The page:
Strengthening multilateral institutions is also essential. Democratic procedures by which international decisions can be made must be more flexible and representative, burden sharing should be more equal and they should be the driver of greater co-ordination over equipment programmes. I want to see the UK playing a strong role in strong multinational organisations, which is significant given our unique diplomatic reach, but we should also champion strengthened regional groupings such as the African Union and Arab League and so should help build their capacity and encourage their participation.
A real emphasis on defence multilateralism should also mean a new approach to conflict resolution through regional political reconciliation. In Afghanistan, Libya and Syria the diplomatic engagement of regional neighbours is – in their different ways – vital. Defence and security policy is strengthened if executed through political alliances from the areas towards which policy is focused.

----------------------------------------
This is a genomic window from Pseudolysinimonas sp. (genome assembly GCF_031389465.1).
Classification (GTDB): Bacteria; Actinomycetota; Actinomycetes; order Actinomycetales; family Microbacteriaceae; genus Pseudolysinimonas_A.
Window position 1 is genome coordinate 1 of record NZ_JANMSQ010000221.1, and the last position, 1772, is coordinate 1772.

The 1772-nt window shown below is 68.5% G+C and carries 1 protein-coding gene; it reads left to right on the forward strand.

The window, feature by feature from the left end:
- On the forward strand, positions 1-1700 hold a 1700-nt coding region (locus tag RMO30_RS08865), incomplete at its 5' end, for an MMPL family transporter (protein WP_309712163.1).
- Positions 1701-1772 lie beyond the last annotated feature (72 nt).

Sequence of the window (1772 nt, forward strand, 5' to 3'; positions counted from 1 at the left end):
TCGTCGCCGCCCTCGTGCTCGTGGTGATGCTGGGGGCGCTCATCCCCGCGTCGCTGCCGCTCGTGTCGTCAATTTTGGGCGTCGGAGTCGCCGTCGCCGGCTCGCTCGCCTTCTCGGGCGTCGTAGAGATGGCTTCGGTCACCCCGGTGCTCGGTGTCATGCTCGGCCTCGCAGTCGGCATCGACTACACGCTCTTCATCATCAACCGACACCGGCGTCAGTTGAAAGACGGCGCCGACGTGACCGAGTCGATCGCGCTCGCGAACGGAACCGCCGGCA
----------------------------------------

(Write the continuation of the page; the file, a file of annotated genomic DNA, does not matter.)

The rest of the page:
Defence relations, however, are about more than government to government working, and these relationships should be complemented by more effective government to people engagement. Publics are now vital players in international policy. They have a greater say in the decisions their governments make, while the decisions they make about their own lives can have a direct impact on the rest of the world, whether by repudiating terrorism or by changing their own behaviour to prevent climate change.